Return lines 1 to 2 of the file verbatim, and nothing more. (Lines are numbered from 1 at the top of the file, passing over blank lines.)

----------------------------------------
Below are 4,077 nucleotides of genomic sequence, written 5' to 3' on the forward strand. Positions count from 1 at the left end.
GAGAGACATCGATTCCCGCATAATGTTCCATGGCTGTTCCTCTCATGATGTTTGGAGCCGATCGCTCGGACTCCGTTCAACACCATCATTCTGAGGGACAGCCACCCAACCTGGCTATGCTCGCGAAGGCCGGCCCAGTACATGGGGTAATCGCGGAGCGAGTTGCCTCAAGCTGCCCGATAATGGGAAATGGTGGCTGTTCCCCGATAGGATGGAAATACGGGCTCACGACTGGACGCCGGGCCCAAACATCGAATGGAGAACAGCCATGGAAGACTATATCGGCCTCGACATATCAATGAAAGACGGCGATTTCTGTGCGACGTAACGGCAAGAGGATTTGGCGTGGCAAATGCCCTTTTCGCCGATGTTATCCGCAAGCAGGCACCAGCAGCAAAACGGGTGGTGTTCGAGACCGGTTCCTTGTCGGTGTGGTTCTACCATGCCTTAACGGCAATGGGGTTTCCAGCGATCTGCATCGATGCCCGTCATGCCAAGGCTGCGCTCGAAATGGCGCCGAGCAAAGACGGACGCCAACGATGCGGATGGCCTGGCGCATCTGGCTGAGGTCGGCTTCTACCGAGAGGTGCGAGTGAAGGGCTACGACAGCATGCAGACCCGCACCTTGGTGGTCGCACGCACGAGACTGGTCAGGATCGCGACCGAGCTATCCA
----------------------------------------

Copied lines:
Below are 4,077 nucleotides of genomic sequence, written 5' to 3' on the forward strand. Positions count from 1 at the left end.
GAGAGACATCGATTCCCGCATAATGTTCCATGGCTGTTCCTCTCATGATGTTTGGAGCCGATCGCTCGGACTCCGTTCAACACCATCATTCTGAGGGACAGCCACCCAACCTGGCTATGCTCGCGAAGGCCGGCCCAGTACATGGGGTAATCGCGGAGCGAGTTGCCTCAAGCTGCCCGATAATGGGAAATGGTGGCTGTTCCCCGATAGGATGGAAATACGGGCTCACGACTGGACGCCGGGCCCAAACATCGAATGGAGAACAGCCATGGAAGACTATATCGGCCTCGACATATCAATGAAAGACGGCGATTTCTGTGCGACGTAACGGCAAGAGGATTTGGCGTGGCAAATGCCCTTTTCGCCGATGTTATCCGCAAGCAGGCACCAGCAGCAAAACGGGTGGTGTTCGAGACCGGTTCCTTGTCGGTGTGGTTCTACCATGCCTTAACGGCAATGGGGTTTCCAGCGATCTGCATCGATGCCCGTCATGCCAAGGCTGCGCTCGAAATGGCGCCGAGCAAAGACGGACGCCAACGATGCGGATGGCCTGGCGCATCTGGCTGAGGTCGGCTTCTACCGAGAGGTGCGAGTGAAGGGCTACGACAGCATGCAGACCCGCACCTTGGTGGTCGCACGCACGAGACTGGTCAGGATCGCGACCGAGCTATCCA